C 2There’s no doubt that this meeting actually happened. In 1941, Bohr’s Denmark had been invaded and subjugated by Heisenberg’s Germany, so it wasn’t the most auspicious of times to meet, even though the two had been old friends from way back. It makes small-talk difficult; when Heisenberg tactlessly suggests a skiing trip to his place in the German mountains, the Bohrs look at him like he’s completely lost his marbles. Most commentators agree that their meeting was to debate the morality of scientists working on the creation of nuclear weapons. Heisenberg was in charge of the Nazi nuclear weapons project; Bohr was a natural peacemaker who despised the thought of science being used in this destructive way. But what actually went on between the two of them, we’ll probably never know. A number of letters were written, and discovered, over the years that complicate the opinions of these protagonists. Frayn’s play is therefore an attempt to clarify, or at least suggest, how the whole meeting might have played out. I think. But I’m not sure.

C 1I was left merely to enjoy the interplay between the characters, the high-quality acting, and convincing arguments being made on stage that you think you understand and follow – only to discover you’ve been left behind on a new strand of arguments and you’ve already forgotten what the first one was about. I think it probably does help if you’re a quantum physicist yourself; none of us is, although between us we do have a number of first-rate intellects who can form an opinion on most things. Mrs Chrisparkle and I felt like we should be wearing dunce caps in the corner.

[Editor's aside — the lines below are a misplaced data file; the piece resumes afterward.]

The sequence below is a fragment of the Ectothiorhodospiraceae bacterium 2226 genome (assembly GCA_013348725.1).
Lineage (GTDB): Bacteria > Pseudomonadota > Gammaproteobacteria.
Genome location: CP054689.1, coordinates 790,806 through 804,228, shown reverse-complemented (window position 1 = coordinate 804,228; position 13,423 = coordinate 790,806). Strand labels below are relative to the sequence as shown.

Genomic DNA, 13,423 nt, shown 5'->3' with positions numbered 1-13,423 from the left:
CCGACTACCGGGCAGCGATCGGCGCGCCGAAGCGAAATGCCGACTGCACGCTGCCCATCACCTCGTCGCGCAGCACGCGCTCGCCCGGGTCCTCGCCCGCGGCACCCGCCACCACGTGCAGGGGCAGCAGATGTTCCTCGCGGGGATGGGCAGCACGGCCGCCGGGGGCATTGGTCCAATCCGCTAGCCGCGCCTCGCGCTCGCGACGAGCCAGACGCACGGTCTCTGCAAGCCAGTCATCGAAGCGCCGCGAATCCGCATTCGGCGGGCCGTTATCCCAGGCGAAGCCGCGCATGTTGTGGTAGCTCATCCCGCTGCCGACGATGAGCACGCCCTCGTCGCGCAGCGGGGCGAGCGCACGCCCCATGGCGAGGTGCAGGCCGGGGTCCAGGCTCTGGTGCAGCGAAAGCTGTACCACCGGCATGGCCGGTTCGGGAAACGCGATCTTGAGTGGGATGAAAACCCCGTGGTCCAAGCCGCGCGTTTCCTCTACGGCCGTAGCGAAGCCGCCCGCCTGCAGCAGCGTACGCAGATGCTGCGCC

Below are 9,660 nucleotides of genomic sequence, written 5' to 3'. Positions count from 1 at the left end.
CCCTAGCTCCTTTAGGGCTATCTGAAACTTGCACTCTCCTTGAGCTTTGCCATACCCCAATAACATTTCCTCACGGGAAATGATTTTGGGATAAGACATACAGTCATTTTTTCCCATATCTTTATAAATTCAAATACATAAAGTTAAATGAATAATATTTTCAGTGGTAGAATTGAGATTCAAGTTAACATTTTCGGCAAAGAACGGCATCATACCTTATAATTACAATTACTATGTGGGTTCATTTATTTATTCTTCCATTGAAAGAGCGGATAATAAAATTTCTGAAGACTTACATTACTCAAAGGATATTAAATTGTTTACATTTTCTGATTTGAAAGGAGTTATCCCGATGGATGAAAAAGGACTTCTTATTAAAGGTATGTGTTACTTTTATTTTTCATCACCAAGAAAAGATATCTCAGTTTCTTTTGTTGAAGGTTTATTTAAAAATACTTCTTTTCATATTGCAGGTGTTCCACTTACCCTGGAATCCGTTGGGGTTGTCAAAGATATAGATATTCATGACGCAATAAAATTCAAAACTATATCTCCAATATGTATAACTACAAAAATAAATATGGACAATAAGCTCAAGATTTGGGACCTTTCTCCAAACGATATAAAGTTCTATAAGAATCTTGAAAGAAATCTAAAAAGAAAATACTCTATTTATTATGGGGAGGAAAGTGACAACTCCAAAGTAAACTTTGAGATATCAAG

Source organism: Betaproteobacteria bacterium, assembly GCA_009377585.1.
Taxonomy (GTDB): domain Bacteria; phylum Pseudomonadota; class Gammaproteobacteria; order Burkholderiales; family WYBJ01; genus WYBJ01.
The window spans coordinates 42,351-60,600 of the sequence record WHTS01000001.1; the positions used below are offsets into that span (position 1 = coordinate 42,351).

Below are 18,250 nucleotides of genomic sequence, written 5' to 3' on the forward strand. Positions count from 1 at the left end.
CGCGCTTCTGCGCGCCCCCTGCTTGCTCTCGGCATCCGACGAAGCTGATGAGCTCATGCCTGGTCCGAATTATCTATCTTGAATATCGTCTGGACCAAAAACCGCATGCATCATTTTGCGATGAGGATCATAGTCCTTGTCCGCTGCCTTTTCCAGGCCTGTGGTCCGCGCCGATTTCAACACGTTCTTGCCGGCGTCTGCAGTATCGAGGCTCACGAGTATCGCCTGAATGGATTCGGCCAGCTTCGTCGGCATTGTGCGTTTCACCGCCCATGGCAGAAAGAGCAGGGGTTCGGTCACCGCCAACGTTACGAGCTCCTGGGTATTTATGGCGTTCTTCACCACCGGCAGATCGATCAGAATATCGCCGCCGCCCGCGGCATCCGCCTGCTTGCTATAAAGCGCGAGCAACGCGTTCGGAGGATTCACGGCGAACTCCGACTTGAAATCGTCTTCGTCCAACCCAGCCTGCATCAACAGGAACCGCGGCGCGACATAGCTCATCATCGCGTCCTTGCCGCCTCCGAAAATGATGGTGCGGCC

C 6Maybe one of the problems with this very wordy play is the lack of action. Three actors, three chairs and a lot of sentences doesn’t necessarily make for great drama. Fortunately, Michael Blakemore (still directing at the age of 90, goodness me!) assembled a terrific, committed and intelligent cast who convert Frayn’s text into believable conversation and reminiscence. I particularly enjoyed the performance of Paul Jesson as Bohr; a reasoning and reasonable man but quick to ire and susceptible to bluster, as older authoritative figures frequently are. C 4He delights in pointing out where his Young Pretender’s calculations and assumptions have gone wrong – he is the Master Lecturer, after all. Charles Edwards’ Heisenberg is more measured in tone, calmer in argument, with a little of the smugness you get from being on the winning side of a war (at least at that point). Umpiring the two is Patricia Hodge’s Margrethe, a solemn, contemplative character who chips in with a few pointed remarks but largely keeps her thoughts to herself unless she can see the two men completely going up the wrong path.